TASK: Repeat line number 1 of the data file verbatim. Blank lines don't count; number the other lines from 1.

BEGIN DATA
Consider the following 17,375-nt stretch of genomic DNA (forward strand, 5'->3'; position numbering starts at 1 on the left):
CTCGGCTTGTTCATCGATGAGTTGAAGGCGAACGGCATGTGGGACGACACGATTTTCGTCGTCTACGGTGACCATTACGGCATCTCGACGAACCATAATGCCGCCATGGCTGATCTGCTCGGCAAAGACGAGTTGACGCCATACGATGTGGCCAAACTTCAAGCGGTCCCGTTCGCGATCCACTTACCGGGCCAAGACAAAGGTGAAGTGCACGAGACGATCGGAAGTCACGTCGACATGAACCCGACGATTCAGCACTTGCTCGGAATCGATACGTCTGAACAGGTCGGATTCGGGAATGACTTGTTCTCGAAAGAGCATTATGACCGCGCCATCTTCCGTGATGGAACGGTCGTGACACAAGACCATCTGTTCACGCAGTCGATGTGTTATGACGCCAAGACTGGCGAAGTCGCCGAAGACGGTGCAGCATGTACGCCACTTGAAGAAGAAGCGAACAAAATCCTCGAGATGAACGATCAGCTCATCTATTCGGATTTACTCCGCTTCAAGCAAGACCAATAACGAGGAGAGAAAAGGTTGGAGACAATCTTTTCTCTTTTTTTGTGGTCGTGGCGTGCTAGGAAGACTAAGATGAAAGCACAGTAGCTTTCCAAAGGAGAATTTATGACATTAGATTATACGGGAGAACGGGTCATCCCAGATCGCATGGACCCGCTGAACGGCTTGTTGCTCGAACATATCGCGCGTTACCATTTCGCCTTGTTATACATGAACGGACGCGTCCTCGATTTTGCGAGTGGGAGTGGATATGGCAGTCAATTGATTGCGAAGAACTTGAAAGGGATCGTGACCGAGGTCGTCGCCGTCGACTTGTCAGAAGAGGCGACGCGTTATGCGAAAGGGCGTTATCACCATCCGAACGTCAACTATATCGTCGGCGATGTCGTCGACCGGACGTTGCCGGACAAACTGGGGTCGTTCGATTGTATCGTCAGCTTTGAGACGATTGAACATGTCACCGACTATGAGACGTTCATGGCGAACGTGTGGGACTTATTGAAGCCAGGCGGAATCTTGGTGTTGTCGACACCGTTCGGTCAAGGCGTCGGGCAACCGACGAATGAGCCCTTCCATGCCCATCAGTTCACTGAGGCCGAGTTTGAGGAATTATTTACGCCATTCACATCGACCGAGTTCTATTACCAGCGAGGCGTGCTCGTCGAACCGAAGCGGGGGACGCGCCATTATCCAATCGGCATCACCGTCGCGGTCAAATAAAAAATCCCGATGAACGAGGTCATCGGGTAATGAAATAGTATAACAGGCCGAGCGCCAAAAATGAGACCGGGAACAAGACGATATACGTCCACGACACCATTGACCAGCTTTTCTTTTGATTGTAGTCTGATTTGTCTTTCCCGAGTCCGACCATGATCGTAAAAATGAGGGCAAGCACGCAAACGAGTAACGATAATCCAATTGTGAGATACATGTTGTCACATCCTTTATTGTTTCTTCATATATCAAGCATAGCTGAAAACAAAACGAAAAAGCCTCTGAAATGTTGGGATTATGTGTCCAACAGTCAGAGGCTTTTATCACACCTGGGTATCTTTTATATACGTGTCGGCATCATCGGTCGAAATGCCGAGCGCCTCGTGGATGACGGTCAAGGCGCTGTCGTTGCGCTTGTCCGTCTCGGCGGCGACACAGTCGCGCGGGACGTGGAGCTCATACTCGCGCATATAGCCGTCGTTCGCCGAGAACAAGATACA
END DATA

Consider the following 17,375-nt stretch of genomic DNA (forward strand, 5'->3'; position numbering starts at 1 on the left):